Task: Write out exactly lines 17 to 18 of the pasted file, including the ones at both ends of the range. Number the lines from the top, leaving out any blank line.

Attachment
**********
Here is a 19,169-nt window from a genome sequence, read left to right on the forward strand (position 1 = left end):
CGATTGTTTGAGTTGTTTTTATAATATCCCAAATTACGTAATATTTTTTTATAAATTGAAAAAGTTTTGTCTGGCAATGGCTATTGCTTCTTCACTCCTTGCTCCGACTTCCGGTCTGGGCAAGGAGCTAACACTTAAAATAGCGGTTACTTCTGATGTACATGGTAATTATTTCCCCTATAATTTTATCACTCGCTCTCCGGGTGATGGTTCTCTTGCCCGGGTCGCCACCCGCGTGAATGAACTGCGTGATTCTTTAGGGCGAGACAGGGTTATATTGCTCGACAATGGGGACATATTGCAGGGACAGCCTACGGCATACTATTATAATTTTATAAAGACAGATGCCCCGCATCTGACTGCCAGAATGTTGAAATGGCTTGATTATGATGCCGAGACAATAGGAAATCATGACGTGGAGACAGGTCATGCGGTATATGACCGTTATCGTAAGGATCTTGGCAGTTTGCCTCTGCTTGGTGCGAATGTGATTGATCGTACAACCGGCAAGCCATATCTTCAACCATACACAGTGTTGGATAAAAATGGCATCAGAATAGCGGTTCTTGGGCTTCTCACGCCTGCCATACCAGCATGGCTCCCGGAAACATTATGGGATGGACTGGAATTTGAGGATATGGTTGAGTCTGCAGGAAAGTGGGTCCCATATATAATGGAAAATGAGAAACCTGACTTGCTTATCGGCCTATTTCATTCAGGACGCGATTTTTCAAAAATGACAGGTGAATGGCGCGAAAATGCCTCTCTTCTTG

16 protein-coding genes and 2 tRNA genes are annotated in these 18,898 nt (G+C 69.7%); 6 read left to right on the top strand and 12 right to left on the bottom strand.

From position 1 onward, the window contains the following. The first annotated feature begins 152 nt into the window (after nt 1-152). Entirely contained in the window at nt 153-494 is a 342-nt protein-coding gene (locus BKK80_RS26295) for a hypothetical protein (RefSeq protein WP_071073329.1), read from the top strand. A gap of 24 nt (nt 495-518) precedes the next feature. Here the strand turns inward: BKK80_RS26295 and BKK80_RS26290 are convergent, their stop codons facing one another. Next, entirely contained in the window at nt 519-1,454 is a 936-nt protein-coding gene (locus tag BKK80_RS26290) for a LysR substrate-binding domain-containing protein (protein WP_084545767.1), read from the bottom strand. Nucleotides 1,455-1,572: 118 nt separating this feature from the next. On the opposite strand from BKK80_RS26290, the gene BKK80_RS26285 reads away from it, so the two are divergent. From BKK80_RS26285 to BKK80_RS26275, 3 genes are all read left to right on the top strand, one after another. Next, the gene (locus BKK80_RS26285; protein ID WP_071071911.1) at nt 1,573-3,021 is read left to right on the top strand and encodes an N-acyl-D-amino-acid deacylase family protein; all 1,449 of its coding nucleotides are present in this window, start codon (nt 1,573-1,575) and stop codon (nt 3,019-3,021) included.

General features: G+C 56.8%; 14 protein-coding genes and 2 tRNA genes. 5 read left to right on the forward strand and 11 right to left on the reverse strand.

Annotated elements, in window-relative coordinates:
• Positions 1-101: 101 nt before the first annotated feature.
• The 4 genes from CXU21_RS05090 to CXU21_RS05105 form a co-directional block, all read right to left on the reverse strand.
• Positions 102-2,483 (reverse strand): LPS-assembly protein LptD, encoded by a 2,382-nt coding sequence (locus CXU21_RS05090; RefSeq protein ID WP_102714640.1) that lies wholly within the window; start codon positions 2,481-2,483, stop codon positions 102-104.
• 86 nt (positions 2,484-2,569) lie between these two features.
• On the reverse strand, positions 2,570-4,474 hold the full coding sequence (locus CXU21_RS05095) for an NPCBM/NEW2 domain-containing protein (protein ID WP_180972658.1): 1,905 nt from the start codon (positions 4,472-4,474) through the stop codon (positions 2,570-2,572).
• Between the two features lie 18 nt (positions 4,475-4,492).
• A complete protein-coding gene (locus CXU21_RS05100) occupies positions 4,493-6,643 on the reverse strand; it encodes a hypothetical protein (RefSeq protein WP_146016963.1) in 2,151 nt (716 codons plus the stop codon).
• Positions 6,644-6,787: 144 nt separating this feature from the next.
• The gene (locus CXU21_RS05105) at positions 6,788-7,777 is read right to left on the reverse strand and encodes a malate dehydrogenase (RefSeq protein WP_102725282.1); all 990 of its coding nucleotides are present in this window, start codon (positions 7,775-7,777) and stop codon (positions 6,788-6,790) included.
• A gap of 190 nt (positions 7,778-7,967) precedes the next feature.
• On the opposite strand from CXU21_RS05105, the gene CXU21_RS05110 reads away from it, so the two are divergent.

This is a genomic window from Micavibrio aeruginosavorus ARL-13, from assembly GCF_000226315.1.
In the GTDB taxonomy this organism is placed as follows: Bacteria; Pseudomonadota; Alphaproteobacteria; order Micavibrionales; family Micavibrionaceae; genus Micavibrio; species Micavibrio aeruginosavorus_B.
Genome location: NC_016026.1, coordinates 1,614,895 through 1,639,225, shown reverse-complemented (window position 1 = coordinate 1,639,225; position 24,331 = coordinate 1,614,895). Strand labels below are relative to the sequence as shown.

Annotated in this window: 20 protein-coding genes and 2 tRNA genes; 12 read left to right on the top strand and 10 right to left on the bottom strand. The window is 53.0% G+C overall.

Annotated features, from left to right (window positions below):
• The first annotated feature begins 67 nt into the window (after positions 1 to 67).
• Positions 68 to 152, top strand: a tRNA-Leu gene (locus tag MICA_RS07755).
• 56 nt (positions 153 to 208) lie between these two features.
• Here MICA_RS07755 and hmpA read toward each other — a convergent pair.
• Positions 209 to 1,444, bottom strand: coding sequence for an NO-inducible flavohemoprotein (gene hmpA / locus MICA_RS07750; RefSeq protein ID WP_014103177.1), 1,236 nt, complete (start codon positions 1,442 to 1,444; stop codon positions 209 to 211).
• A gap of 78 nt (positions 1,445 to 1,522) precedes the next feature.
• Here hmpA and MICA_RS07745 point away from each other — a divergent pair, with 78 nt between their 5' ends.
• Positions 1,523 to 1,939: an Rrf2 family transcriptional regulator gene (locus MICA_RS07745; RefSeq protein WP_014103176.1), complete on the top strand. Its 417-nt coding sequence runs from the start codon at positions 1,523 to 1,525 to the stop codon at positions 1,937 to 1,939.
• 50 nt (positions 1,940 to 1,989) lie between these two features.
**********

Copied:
• On the opposite strand from CXU21_RS05105, the gene CXU21_RS05110 reads away from it, so the two are divergent.

This is a genomic window from Micavibrio aeruginosavorus ARL-13, from assembly GCF_000226315.1.